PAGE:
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Europe's largest port is blocked, and empty containers are difficult to return to China



Since the outbreak of the epidemic, the long queues of ships waiting for berths outside the two major ports on the west coast of North America, Los Angeles and Long Beach, have always been a disaster for the global shipping crisis. Today, the congestion encountered by major European ports seems to be It's not too much to let go. Empty containers, crucial for Asian exporters, are being stranded in Europe's largest export hub as a growing backlog of undelivered cargo at the port of Rotterdam forces shipping companies to prioritize shipping full containers.


                                                                 Europe port


The port of Rotterdam said on Monday that the yard density in the port of Rotterdam has been very high over the past few months due to the no longer punctual timetables of ocean-going vessels and the prolonged stay of import containers. The situation has resulted in terminals having to divert empty containers to warehouses in some cases to reduce yard congestion.


Due to the severe epidemic situation in Asia in the past few months, many shipping companies had previously reduced the number of ships from continental Europe to Asia, and empty containers and containers waiting to be exported at major ports in northern Europe were piled up.


Dexon International, one of Europe's largest freight forwarders, said that most of the ships currently leaving the port will only be loaded with limited empty containers, leaving more space for fully loaded containers. Empty containers are piling up at the terminals, and more and more containers are coming and going, including a large number of containers that are supposed to be shipped back to Asia.


Many logistics companies said that although the current epidemic situation in China has improved significantly, due to the shortage of ships and delays in European ports, European export goods have to compete with empty containers destined for China, which may cause further disruption to Asia-Europe routes. Factories in China will need a lot of empty containers to make up for delayed or unfulfilled orders over the past few months, all of which are hampered by shortages of ships and containers, they said. According to data from FourKites, the volume of truck container shipments entering Shanghai from neighboring provinces in China has now recovered to 71% of pre-pandemic levels.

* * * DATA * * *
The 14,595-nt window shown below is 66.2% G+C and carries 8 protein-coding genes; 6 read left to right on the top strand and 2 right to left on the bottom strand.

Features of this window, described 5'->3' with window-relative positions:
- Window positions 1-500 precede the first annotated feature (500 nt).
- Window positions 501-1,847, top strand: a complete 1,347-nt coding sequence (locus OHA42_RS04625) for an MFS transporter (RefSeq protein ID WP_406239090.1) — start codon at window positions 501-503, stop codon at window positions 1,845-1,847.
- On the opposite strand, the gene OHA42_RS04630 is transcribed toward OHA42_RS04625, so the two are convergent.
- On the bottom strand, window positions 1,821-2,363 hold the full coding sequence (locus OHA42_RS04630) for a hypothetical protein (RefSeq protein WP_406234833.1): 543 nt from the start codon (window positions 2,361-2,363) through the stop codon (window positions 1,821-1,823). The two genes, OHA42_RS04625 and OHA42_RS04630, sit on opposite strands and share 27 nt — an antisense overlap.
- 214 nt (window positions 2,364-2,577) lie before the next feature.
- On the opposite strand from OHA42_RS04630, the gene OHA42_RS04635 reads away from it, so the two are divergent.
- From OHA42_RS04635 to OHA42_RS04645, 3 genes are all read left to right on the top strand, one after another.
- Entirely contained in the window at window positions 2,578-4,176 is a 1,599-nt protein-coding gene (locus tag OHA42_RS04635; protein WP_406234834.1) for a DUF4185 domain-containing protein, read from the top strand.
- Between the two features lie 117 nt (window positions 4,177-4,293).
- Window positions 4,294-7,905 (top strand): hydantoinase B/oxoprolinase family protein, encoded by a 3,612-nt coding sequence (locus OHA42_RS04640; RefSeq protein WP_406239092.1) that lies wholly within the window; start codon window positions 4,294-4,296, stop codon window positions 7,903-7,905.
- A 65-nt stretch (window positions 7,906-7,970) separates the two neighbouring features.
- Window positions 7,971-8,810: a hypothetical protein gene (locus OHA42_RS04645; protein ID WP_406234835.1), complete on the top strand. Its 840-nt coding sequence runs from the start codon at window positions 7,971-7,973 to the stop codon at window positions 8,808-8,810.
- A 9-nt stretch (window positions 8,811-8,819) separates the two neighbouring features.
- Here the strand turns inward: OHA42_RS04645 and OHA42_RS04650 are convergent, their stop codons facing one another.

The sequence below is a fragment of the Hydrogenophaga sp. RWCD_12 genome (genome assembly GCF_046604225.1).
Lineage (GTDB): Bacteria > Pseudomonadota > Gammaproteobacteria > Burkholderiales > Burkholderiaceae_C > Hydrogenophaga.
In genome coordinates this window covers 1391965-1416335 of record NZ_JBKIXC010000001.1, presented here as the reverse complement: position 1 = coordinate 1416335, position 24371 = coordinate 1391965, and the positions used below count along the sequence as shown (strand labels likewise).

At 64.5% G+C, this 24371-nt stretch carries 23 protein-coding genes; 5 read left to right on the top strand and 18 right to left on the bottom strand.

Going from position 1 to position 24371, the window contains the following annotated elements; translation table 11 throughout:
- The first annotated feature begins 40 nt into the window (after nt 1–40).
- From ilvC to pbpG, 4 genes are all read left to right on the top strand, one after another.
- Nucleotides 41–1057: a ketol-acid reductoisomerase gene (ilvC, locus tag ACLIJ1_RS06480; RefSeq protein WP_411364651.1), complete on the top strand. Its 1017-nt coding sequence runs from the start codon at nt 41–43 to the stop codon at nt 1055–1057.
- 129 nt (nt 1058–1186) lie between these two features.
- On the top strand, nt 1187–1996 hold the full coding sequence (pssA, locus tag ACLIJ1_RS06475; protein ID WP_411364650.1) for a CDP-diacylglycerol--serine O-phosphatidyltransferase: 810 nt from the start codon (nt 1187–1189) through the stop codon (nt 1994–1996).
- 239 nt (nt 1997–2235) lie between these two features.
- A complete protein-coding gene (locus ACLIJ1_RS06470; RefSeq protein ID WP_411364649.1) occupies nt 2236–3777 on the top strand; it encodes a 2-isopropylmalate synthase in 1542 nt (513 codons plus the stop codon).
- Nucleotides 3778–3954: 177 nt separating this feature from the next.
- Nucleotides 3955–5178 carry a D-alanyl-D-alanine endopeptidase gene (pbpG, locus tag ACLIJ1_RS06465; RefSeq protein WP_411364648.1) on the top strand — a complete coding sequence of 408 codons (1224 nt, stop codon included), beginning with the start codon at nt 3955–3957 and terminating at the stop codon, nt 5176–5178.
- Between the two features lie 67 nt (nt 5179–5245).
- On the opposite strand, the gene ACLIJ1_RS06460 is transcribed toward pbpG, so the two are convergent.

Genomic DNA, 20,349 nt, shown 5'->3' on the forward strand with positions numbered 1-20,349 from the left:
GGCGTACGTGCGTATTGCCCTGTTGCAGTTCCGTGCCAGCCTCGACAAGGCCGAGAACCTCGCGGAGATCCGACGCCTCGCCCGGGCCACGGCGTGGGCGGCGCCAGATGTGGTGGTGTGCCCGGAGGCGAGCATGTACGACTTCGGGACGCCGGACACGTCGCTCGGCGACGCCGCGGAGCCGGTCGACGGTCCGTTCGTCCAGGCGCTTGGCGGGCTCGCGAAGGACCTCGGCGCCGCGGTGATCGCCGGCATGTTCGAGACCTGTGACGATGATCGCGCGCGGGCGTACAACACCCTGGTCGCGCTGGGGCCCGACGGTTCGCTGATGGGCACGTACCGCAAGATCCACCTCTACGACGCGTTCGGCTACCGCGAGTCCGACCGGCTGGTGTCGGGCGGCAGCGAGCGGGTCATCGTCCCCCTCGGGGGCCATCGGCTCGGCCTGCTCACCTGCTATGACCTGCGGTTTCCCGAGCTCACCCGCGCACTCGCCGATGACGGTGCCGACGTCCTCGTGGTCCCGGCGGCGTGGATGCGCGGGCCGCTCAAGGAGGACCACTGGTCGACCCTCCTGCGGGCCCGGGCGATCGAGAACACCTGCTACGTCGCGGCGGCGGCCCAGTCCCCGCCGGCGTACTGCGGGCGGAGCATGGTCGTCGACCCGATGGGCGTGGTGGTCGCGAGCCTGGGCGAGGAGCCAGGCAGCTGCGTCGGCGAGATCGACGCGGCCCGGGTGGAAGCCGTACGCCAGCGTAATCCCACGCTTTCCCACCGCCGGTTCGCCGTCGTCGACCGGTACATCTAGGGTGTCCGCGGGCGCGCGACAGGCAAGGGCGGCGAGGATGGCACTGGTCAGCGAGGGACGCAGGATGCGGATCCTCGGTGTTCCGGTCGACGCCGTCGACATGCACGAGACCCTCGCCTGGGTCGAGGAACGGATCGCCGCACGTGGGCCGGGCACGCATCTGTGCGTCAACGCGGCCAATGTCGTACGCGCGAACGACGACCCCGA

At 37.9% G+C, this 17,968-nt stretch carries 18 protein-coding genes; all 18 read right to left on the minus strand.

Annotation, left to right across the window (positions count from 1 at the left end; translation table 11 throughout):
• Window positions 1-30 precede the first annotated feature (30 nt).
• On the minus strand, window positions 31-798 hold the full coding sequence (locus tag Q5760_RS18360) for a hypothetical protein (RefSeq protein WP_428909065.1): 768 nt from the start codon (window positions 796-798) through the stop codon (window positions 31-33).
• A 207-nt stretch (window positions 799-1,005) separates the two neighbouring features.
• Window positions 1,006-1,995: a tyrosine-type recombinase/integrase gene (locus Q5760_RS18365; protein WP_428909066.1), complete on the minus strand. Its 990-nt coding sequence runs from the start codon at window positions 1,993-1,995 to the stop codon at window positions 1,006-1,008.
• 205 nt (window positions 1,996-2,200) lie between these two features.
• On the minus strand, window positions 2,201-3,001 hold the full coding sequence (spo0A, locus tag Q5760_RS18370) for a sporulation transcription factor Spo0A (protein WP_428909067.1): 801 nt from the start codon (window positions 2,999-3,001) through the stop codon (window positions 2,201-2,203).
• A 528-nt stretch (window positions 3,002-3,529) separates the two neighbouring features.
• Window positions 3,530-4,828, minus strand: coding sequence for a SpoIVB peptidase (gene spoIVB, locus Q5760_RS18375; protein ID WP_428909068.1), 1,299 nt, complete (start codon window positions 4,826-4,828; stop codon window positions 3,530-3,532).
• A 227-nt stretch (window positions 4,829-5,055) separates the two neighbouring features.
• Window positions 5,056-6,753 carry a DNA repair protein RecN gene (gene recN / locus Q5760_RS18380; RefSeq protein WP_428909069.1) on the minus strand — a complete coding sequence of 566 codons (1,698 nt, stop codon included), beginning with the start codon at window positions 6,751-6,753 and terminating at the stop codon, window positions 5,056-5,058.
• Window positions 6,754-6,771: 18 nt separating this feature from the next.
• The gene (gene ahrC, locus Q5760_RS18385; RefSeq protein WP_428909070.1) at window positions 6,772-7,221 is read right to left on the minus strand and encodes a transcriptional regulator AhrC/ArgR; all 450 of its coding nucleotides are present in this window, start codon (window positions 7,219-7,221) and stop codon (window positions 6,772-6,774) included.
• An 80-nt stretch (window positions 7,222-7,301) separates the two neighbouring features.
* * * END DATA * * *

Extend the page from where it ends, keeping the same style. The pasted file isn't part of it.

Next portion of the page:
Although railway transportation has often been able to share the congestion pressure faced by ports in the past, the recent outbreak of the epidemic and the conflict between Russia and Ukraine have also caused many companies to avoid land transportation. At the same time, the recent strikes at major European ports have also exacerbated the difficulties faced by local port logistics.


Shipping giant Hapag-Lloyd said earlier this month that the yard density at the Rotterdam Gateway (RWG) had "worsened" to 100 per cent due to increased container hold times and a mounting embargo on Russian cargo from different carriers. 95%, this is mainly due to the blocking of transshipment and imported goods for too long.




Maersk also recently warned that its service network was "under severe stress", which it blamed on "disruptions in European port operations." "Our ships have experienced significant delays in northern Europe, which have affected the return schedule to Asia Pacific," Maersk said.


Maersk said bottlenecks in the Asia-Nordic network had caused service delays. Maersk will improve the delivery of goods for customers in challenging circumstances, but even minor disruptions can have knock-on effects and lead to major setbacks. This situation is driven by a number of external factors, mainly terminal congestion, and while Maersk is doing its best to resolve the situation for customers, the cumulative delays on AE5 have resulted in departure schedules that need to be adjusted. In order to coordinate network deployment across the market and increase visibility of schedules - Maersk has made the following schedule adjustments.




The situation means there will be longer wait times for ships in all of the major Nordic ports, according to Dexon International. About 60 percent of ships traveling from Europe to Asia in April and May this year experienced delays, with 13 ships waiting for berths outside the port of Rotterdam as of June 17. "Unfortunately, this is becoming a recurring phenomenon with the current congestion situation in Nordic ports," the Port of Rotterdam said.



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